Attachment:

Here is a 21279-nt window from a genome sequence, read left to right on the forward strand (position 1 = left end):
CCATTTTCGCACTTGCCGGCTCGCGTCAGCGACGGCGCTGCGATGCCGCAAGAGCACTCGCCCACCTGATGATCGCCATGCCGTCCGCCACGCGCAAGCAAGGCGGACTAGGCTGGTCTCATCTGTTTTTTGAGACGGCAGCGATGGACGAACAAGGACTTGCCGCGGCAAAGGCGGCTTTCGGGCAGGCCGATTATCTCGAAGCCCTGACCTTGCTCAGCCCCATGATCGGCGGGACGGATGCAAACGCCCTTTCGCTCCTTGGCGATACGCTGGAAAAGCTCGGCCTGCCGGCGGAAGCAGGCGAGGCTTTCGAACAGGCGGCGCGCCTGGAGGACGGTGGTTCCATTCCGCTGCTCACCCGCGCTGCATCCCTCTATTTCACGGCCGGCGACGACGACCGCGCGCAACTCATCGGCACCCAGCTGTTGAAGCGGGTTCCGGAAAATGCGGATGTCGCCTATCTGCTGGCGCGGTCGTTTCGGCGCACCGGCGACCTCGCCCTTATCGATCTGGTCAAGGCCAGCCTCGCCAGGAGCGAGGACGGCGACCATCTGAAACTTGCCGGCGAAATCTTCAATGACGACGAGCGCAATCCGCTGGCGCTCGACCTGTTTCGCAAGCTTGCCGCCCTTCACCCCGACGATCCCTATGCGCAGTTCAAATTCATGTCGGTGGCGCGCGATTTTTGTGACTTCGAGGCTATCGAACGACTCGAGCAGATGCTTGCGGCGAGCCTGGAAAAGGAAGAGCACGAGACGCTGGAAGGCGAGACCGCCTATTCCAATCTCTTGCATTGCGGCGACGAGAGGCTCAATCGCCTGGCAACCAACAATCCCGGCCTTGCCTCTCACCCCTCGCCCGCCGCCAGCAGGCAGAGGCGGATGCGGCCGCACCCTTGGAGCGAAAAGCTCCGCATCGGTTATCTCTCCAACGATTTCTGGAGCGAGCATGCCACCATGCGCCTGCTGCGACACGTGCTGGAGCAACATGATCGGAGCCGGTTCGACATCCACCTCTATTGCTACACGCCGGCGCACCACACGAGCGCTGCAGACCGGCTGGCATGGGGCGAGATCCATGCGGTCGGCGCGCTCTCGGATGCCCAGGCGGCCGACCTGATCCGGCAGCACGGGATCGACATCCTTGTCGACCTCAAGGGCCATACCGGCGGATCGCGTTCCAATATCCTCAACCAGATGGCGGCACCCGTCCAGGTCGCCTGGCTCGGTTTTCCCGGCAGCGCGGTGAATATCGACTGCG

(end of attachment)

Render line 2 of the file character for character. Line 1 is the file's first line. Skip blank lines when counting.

CCATTTTCGCACTTGCCGGCTCGCGTCAGCGACGGCGCTGCGATGCCGCAAGAGCACTCGCCCACCTGATGATCGCCATGCCGTCCGCCACGCGCAAGCAAGGCGGACTAGGCTGGTCTCATCTGTTTTTTGAGACGGCAGCGATGGACGAACAAGGACTTGCCGCGGCAAAGGCGGCTTTCGGGCAGGCCGATTATCTCGAAGCCCTGACCTTGCTCAGCCCCATGATCGGCGGGACGGATGCAAACGCCCTTTCGCTCCTTGGCGATACGCTGGAAAAGCTCGGCCTGCCGGCGGAAGCAGGCGAGGCTTTCGAACAGGCGGCGCGCCTGGAGGACGGTGGTTCCATTCCGCTGCTCACCCGCGCTGCATCCCTCTATTTCACGGCCGGCGACGACGACCGCGCGCAACTCATCGGCACCCAGCTGTTGAAGCGGGTTCCGGAAAATGCGGATGTCGCCTATCTGCTGGCGCGGTCGTTTCGGCGCACCGGCGACCTCGCCCTTATCGATCTGGTCAAGGCCAGCCTCGCCAGGAGCGAGGACGGCGACCATCTGAAACTTGCCGGCGAAATCTTCAATGACGACGAGCGCAATCCGCTGGCGCTCGACCTGTTTCGCAAGCTTGCCGCCCTTCACCCCGACGATCCCTATGCGCAGTTCAAATTCATGTCGGTGGCGCGCGATTTTTGTGACTTCGAGGCTATCGAACGACTCGAGCAGATGCTTGCGGCGAGCCTGGAAAAGGAAGAGCACGAGACGCTGGAAGGCGAGACCGCCTATTCCAATCTCTTGCATTGCGGCGACGAGAGGCTCAATCGCCTGGCAACCAACAATCCCGGCCTTGCCTCTCACCCCTCGCCCGCCGCCAGCAGGCAGAGGCGGATGCGGCCGCACCCTTGGAGCGAAAAGCTCCGCATCGGTTATCTCTCCAACGATTTCTGGAGCGAGCATGCCACCATGCGCCTGCTGCGACACGTGCTGGAGCAACATGATCGGAGCCGGTTCGACATCCACCTCTATTGCTACACGCCGGCGCACCACACGAGCGCTGCAGACCGGCTGGCATGGGGCGAGATCCATGCGGTCGGCGCGCTCTCGGATGCCCAGGCGGCCGACCTGATCCGGCAGCACGGGATCGACATCCTTGTCGACCTCAAGGGCCATACCGGCGGATCGCGTTCCAATATCCTCAACCAGATGGCGGCACCCGTCCAGGTCGCCTGGCTCGGTTTTCCCGGCAGCGCGGTGAATATCGACTGCG